Monday, November 4, 2013

#1,176. The Brothers Warner (2007)

Directed By: Cass Warner Sperling

Starring: Dennis Hopper, Sherry Lansing, Debbie Reynolds

Tag line: "Of all the major studios, one was family"

Trivia: This movie was nominated for a video source award by the International Documentary Association

Back when Warner Bros. was actually run by brothers (namely Harry, Albert, Sam and Jack), the studio turned out some of the finest movies ever made, including The Adventures of Robin Hood, The Treasure of the Sierra Madre, and Bonnie and Clyde. Directed by Cass Warner Sperling (Harry Warner’s granddaughter), The Brothers Warner takes us from the early days in New Castle, Pennsylvania, when the Warners first broke into the movie business by way of a Nickelodeon theater, to the formation of their studio in Hollywood. Along with the history, we also take a look behind-the-scenes, learning about the sacrifices and family squabbles that helped transform Warner Bros. into a cinematic powerhouse.

From the beginning, the motto of Warner Bros. studios was “Educate, Entertain, Enlighten”, and as a result, many of their early films dealt with socially relevant issues. Aside from shining a light on organized crime (The Public Enemy, Little Caesar), the studio released I Am a Fugitive from a Chain Gang in 1932, a movie so powerful that it led to various prison reforms throughout the United States. Not everyone saw the studio’s social consciousness as a good thing; 1937’s The Black Legion, about an underground society terrorizing immigrants, resulted in a lawsuit brought against Warners by the Ku Klux Klan, and a planned 1935 film titled Concentration Camp, which would have tackled what was going on in Nazi Germany at the time, was nixed by the Production Code, and therefore never made. Along with their "message" films, the Warners were also pioneers in the industry. It was Sam Warner who recognized the potential for bringing sound to the movies, and oversaw the production of 1927’s The Jazz Singer, the first motion picture ever to feature spoken dialogue (in a tragic bit of irony, Sam Warner died of a cerebral hemorrhage two days after the New York premiere of The Jazz Singer). And, of course, who can forget the studio's great cartoon series, Looney Tunes, which turned Bugs Bunny and Daffy Duck into household names?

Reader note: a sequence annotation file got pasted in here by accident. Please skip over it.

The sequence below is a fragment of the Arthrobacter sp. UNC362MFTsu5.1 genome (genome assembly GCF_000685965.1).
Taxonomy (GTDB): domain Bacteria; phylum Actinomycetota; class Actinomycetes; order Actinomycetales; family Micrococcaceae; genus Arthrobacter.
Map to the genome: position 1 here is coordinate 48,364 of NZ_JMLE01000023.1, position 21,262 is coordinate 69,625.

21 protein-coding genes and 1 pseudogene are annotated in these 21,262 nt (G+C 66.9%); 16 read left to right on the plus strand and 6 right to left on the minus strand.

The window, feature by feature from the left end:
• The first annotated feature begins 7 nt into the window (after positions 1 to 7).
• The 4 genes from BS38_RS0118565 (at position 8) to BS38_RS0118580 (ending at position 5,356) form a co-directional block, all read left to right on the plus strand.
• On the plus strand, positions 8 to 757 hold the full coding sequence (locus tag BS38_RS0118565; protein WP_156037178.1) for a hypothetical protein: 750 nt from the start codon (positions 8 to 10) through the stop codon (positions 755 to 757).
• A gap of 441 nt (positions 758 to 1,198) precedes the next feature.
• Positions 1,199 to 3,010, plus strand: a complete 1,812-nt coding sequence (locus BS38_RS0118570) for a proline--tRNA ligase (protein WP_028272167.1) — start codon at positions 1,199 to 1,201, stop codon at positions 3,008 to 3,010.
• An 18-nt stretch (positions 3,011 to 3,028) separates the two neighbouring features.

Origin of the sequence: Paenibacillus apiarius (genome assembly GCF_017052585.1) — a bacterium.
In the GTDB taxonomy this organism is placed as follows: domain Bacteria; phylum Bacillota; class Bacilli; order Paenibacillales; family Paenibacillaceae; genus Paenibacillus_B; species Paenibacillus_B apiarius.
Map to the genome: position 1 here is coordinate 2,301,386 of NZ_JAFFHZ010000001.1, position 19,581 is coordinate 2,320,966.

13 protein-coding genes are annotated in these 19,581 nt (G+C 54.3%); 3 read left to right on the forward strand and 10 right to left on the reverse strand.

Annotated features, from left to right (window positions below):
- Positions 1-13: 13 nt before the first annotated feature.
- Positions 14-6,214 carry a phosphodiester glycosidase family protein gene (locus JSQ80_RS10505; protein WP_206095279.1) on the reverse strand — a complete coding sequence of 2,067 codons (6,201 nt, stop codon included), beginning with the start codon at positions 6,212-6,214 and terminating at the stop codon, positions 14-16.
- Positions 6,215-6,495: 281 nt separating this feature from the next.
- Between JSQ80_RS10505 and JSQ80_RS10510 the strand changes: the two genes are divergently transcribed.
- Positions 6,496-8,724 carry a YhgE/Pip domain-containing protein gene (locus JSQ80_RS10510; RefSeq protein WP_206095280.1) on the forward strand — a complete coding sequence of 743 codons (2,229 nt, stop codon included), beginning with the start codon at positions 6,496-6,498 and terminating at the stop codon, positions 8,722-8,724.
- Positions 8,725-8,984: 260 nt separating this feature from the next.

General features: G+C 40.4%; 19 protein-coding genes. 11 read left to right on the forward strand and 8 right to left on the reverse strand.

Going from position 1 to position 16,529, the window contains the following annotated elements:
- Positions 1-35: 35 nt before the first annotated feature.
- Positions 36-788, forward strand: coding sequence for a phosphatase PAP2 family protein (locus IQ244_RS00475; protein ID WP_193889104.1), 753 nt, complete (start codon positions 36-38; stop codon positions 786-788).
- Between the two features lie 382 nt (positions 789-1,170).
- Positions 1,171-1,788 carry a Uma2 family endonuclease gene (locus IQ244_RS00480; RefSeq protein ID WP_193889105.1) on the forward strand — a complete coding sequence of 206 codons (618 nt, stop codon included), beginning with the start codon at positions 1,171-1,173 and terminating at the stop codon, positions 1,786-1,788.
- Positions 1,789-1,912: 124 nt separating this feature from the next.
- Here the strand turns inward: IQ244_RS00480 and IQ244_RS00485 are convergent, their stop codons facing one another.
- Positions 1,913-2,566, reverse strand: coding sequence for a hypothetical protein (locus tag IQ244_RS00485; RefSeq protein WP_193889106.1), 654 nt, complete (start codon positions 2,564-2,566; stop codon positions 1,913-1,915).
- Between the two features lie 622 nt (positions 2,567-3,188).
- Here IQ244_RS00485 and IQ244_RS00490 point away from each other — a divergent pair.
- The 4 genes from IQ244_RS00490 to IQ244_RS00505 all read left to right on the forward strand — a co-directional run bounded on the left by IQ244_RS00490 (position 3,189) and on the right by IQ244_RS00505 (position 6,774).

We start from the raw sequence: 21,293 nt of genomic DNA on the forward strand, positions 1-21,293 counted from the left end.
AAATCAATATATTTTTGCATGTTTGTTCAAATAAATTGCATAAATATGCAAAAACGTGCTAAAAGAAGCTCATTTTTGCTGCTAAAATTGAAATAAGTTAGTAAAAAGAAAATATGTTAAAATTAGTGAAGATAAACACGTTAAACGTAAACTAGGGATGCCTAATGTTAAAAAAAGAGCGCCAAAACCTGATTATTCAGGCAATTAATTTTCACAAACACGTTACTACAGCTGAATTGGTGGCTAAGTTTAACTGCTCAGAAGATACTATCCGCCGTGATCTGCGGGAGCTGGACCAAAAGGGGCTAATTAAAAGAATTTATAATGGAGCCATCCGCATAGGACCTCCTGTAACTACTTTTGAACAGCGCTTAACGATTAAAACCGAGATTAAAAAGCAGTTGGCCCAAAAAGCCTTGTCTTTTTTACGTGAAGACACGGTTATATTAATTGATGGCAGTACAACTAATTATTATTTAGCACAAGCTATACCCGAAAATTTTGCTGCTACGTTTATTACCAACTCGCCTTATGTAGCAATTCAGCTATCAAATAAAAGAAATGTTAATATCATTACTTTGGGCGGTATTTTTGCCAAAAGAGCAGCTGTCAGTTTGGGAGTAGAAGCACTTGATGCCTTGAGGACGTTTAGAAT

The Brothers Warner also delves into the brothers personal lives by way of home movies and interviews with members of the family. Like all siblings, the Warners had their troubles; Harry, the eldest, was a strong businessman who objected to younger brother Jack’s outgoing, sometimes scandalous lifestyle (in the mid-‘30s, Jack divorced his first wife so he could marry his mistress, a move that angered many in the family). Towards the end, Harry and Jack had stopped talking, leaving brother Albert to act as a go-between, delivering messages from one to the other. It stayed like this right up until the time Jack Warner stole the studio away from his brothers, a move that essentially broke Harry’s heart.

Both an in-depth look at the history of a major studio and a personal account of one family’s trials and tribulations, The Brothers Warner is a well-made, very informative documentary.

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